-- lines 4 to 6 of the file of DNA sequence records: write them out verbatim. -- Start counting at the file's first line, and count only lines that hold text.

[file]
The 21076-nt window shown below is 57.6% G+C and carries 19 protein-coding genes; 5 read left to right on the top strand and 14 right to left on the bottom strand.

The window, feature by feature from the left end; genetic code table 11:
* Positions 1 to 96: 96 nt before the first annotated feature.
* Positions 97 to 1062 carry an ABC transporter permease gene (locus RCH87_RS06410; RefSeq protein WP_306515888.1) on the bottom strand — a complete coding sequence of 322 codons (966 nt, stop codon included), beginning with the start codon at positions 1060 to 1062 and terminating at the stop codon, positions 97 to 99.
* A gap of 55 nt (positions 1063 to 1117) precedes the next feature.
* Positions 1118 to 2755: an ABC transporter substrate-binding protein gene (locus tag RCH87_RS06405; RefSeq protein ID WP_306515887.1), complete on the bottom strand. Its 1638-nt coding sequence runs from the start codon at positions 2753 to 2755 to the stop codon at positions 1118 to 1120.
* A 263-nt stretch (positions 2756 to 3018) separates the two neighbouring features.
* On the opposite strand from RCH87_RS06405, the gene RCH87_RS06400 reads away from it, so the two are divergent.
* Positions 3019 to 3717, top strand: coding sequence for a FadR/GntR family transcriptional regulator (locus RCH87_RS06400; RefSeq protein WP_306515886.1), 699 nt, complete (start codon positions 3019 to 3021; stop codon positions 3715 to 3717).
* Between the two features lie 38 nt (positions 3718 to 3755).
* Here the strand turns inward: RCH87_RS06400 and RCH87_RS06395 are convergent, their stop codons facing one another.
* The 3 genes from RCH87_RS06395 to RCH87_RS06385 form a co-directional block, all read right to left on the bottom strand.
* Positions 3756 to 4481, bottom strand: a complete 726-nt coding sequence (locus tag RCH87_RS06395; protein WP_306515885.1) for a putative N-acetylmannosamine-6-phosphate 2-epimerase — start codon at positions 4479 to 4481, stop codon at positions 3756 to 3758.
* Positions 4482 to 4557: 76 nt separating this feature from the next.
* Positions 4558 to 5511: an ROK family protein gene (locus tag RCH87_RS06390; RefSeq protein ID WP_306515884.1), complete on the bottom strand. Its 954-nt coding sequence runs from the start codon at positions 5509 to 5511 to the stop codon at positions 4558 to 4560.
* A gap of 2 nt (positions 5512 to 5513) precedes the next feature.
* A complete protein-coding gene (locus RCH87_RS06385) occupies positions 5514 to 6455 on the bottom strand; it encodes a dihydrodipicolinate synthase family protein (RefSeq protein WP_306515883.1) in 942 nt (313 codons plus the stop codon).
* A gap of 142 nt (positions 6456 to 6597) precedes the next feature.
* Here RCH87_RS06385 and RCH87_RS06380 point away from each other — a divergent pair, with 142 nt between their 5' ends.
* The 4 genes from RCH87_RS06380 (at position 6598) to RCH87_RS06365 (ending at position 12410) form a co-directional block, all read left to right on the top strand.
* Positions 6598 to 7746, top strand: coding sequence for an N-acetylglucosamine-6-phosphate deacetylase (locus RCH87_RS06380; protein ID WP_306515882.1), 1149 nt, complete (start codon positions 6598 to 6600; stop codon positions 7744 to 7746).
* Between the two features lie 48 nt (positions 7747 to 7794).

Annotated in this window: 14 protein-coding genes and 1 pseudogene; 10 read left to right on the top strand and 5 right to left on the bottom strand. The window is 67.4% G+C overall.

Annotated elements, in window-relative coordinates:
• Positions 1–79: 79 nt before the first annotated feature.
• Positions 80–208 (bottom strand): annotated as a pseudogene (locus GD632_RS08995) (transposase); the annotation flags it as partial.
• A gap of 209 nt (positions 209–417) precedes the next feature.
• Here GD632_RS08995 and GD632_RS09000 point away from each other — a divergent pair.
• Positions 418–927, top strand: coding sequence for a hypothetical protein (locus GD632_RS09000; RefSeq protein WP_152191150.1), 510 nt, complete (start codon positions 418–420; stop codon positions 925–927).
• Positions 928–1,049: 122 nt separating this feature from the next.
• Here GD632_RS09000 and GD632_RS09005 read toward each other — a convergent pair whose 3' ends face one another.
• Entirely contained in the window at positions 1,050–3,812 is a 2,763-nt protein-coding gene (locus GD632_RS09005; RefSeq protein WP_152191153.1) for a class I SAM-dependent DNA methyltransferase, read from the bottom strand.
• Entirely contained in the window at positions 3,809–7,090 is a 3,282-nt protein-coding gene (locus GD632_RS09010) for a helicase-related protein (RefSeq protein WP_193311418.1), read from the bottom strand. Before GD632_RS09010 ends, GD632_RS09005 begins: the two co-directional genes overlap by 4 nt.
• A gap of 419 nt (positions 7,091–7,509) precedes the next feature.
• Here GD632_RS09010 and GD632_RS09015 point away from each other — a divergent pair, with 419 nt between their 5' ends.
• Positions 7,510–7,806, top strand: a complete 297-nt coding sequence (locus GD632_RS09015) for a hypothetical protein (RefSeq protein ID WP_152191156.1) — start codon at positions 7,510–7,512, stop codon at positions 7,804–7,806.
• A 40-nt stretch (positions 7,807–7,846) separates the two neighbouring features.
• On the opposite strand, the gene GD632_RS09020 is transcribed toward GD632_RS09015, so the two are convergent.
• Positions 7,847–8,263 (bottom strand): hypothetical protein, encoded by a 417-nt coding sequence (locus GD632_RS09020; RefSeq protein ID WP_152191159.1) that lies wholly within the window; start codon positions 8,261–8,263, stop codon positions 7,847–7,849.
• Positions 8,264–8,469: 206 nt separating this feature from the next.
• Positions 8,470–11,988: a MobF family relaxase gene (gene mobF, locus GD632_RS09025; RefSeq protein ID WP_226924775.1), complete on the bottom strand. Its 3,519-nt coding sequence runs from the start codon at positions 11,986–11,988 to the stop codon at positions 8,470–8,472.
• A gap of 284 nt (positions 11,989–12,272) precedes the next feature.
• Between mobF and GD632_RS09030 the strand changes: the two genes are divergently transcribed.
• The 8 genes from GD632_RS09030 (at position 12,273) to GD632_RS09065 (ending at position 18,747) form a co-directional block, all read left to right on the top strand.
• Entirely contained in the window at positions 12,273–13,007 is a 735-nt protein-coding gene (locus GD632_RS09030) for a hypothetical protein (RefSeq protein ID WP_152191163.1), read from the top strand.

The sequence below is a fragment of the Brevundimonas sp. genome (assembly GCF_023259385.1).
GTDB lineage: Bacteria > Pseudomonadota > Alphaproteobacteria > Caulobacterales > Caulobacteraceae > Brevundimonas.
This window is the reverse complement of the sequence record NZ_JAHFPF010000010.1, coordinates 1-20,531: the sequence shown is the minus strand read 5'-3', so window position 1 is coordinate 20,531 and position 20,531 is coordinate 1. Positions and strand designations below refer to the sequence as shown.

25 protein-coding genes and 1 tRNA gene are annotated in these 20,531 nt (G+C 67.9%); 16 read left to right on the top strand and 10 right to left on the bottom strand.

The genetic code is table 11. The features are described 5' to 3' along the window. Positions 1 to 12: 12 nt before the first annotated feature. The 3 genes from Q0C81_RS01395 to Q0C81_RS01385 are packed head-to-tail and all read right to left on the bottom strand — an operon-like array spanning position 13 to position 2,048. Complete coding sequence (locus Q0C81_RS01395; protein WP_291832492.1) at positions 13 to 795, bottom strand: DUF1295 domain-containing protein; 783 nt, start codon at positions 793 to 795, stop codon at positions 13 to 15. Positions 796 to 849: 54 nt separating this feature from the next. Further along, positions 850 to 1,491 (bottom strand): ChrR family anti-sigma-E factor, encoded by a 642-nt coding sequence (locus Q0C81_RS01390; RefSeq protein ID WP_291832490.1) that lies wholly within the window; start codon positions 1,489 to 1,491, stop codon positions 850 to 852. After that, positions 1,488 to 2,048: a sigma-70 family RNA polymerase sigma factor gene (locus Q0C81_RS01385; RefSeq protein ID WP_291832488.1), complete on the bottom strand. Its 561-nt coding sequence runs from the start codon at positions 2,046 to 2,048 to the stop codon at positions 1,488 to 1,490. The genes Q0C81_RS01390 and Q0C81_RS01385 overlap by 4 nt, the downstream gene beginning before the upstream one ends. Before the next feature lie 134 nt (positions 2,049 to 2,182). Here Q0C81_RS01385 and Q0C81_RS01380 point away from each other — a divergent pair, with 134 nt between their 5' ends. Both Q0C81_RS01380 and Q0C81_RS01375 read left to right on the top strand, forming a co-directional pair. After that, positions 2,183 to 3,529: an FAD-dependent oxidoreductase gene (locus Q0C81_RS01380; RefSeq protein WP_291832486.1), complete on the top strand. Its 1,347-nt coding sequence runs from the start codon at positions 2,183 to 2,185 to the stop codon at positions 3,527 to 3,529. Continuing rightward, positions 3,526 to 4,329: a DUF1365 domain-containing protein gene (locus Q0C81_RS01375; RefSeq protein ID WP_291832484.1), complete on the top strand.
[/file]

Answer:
* Positions 97 to 1062 carry an ABC transporter permease gene (locus RCH87_RS06410; RefSeq protein WP_306515888.1) on the bottom strand — a complete coding sequence of 322 codons (966 nt, stop codon included), beginning with the start codon at positions 1060 to 1062 and terminating at the stop codon, positions 97 to 99.
* A gap of 55 nt (positions 1063 to 1117) precedes the next feature.
* Positions 1118 to 2755: an ABC transporter substrate-binding protein gene (locus tag RCH87_RS06405; RefSeq protein ID WP_306515887.1), complete on the bottom strand. Its 1638-nt coding sequence runs from the start codon at positions 2753 to 2755 to the stop codon at positions 1118 to 1120.